- The Washington Times - Thursday, February 7, 2008

The liberal advocacy group People For the American Way has chosen a former civil rights lawyer to become its next president, after a period of massive growth for the organization.

Kathryn Kolbert, a civil rights lawyer and the executive producer of the National Public Radio’s legal program “Justice Talking,” will succeed Ralph G. Neas as president of PFAW. The group’s membership and support grew from 275,000 to more than 1 million in Mr. Neas’ eight years, according to the organization’s Web site.

“I look forward to being a strong voice for civil liberties in the coming years and continuing growth at People For the American Way,” Miss Kolbert said.

Miss Kolbert said her first priority after taking office next month is to address Supreme Court decisions regarding civil liberties.

The current presidential election season highlights the “stark differences” between the Republicans and Democrats on the types of judges that the candidates would nominate, she said.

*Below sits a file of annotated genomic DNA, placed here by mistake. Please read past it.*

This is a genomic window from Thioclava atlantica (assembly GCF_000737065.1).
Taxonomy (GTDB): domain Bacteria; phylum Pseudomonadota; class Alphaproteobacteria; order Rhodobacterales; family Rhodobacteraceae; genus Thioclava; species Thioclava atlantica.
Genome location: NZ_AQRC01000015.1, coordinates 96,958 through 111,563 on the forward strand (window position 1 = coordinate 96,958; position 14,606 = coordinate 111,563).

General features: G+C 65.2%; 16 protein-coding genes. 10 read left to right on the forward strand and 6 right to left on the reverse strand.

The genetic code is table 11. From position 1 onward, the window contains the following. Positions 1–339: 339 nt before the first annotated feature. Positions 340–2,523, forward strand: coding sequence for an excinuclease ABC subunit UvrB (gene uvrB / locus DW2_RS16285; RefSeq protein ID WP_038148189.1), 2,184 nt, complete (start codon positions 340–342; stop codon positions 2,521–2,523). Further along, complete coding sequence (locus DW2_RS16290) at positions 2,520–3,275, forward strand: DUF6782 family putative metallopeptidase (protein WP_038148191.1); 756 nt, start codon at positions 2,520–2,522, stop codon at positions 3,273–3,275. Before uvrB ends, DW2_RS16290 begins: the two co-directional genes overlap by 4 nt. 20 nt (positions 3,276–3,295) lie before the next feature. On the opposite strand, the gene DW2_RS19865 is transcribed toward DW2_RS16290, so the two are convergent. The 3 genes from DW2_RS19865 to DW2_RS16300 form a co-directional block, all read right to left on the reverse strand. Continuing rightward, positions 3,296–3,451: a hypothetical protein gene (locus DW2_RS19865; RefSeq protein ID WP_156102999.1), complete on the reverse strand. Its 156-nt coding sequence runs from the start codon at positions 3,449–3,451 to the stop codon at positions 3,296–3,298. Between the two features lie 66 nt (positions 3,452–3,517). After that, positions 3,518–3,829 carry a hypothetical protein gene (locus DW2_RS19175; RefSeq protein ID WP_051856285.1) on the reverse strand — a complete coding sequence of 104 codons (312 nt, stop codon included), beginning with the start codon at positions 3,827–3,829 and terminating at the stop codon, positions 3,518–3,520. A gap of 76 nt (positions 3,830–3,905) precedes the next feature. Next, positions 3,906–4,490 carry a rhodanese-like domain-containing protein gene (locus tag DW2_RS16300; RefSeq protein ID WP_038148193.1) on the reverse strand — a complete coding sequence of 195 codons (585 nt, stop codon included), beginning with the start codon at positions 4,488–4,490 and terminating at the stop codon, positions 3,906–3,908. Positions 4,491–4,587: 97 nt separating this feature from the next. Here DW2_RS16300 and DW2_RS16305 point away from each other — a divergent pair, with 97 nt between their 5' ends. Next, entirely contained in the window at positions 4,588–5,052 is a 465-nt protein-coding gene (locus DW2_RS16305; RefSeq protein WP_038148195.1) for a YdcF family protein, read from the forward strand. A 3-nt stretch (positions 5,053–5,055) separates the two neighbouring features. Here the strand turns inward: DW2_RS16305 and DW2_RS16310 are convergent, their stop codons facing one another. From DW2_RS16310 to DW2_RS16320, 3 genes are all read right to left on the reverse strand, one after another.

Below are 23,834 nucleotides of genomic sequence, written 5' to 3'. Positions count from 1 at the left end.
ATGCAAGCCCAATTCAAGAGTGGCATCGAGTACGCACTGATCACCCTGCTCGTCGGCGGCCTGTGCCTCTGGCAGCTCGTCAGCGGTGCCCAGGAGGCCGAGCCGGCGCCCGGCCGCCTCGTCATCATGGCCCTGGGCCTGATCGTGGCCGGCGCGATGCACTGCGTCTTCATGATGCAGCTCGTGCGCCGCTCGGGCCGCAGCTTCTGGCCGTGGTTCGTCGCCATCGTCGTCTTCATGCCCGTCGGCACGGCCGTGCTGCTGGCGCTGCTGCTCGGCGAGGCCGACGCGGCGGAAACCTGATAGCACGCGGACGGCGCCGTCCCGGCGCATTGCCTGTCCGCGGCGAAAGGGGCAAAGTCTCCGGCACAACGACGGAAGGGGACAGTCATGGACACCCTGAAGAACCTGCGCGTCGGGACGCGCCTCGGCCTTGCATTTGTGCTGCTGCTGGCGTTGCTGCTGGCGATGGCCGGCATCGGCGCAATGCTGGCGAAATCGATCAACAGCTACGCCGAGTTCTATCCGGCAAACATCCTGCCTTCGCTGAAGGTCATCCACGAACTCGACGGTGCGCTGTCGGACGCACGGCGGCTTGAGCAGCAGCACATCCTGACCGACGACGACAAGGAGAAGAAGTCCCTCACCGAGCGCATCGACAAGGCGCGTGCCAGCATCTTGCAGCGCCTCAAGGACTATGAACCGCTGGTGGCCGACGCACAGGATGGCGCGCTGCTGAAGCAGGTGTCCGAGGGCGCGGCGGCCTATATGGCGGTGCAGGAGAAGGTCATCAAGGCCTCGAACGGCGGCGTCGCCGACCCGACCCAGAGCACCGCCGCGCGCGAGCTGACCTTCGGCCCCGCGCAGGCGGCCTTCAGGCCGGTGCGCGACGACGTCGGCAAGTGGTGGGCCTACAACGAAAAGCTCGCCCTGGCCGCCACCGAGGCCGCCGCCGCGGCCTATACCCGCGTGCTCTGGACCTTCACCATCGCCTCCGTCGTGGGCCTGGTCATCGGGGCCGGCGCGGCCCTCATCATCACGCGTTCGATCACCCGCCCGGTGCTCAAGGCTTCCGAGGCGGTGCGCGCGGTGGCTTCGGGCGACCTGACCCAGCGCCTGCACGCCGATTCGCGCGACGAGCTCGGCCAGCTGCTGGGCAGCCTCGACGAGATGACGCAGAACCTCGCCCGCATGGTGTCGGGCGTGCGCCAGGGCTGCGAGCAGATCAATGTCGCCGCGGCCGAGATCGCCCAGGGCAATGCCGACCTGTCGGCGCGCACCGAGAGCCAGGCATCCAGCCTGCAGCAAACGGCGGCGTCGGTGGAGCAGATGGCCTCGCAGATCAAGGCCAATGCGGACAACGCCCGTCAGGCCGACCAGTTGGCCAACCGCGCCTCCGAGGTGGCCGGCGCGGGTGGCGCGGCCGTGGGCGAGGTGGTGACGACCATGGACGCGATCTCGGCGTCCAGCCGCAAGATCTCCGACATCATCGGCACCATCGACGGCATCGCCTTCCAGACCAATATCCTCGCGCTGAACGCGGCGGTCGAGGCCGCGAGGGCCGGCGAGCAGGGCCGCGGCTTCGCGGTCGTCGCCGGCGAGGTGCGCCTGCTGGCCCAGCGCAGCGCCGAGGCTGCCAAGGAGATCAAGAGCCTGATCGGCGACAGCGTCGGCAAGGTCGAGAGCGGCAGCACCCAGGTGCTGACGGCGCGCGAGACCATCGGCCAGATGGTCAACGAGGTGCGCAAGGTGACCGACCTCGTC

Republicans usually nominate judges who determine civil rights cases according to a strict interpretation of the Constitution, while Democrats typically nominate justices who expand civil rights through a broad interpretation of the Constitution, she said.

Miss Kolbert said she wants to preserve a “Supreme Court that will not roll back civil liberties that we hold dear,” adding that President Bush’s appointments of Chief Justice John G. Roberts Jr. and Justice Samuel A. Alito Jr. to the Supreme Court have contributed to rulings that have reduced civil rights for women, minorities and defendants in criminal cases.

She mentioned a 2007 ruling in which the court rejected by a 5-4 vote affirmative-action programs in two schools in Louisville, Ky., and Seattle but did not eliminate race as a permissible factor in student placement programs.

M. Edward Whelan III, president of the Ethics and Public Policy Center, a conservative organization that approaches public policy issues from a Judeo-Christian perspective, disagrees that the Supreme Court is reducing civil rights.

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